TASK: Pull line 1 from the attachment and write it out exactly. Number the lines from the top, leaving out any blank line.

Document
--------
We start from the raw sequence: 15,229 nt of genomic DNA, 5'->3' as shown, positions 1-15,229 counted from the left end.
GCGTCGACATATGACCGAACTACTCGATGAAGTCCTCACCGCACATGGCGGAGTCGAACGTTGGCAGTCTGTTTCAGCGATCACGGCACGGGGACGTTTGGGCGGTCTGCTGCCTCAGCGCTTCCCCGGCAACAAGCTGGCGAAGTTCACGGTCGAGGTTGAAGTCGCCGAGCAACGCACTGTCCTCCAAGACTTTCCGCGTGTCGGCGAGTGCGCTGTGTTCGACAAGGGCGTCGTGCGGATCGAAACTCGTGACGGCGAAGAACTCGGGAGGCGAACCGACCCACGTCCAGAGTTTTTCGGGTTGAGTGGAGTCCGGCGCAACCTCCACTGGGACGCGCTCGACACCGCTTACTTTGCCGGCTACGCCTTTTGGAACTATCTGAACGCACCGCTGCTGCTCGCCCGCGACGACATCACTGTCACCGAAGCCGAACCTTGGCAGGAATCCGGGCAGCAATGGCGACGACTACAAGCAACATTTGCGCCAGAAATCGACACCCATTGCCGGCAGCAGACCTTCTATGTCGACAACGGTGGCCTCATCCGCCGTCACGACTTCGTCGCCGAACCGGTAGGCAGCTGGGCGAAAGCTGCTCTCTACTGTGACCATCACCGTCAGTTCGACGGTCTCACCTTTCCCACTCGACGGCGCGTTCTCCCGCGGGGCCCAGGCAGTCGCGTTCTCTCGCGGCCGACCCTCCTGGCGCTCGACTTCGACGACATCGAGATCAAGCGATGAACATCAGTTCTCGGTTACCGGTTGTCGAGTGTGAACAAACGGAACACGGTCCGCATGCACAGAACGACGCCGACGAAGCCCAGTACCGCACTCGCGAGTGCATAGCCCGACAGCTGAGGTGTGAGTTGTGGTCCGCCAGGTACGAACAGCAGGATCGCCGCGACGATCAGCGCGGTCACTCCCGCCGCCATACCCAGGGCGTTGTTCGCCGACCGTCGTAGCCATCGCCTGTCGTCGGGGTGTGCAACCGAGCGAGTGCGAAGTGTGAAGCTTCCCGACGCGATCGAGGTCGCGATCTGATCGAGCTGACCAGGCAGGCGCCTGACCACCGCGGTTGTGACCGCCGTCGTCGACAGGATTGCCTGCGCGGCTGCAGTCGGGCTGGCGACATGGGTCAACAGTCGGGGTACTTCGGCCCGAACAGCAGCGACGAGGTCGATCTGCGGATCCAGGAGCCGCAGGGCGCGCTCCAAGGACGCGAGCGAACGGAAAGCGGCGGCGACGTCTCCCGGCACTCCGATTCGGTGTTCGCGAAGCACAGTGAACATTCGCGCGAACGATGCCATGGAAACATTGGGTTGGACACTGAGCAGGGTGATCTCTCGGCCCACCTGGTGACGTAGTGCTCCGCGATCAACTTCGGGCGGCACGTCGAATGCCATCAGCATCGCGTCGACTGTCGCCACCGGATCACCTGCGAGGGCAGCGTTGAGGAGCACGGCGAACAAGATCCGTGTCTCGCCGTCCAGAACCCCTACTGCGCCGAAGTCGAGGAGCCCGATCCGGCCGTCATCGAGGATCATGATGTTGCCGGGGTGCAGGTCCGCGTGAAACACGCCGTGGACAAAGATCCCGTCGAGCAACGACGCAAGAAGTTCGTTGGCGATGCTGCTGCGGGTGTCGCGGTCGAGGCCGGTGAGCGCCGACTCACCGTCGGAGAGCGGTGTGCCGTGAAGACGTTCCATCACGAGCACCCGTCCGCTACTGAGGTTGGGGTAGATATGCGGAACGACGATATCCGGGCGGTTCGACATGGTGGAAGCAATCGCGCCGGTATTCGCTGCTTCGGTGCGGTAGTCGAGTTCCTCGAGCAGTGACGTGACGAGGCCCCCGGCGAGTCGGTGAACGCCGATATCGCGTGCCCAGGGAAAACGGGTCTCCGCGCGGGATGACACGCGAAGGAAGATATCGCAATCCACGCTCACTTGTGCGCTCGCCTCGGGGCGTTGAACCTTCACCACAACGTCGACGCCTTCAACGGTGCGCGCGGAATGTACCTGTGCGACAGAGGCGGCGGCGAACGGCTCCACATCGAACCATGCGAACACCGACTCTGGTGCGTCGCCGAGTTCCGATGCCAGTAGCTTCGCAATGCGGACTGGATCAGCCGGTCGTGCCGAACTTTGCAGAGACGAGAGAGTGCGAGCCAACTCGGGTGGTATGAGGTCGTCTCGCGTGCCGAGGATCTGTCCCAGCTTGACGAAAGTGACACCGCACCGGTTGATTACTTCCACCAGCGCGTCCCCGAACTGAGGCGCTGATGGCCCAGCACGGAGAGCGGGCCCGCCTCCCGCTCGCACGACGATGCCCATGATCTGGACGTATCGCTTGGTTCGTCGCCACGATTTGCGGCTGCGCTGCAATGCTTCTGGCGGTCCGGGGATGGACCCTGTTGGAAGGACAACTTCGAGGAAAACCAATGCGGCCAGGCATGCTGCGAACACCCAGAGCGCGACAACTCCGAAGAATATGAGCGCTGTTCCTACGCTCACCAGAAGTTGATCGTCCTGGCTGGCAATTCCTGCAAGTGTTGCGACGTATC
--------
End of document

We start from the raw sequence: 15,229 nt of genomic DNA, 5'->3' as shown, positions 1-15,229 counted from the left end.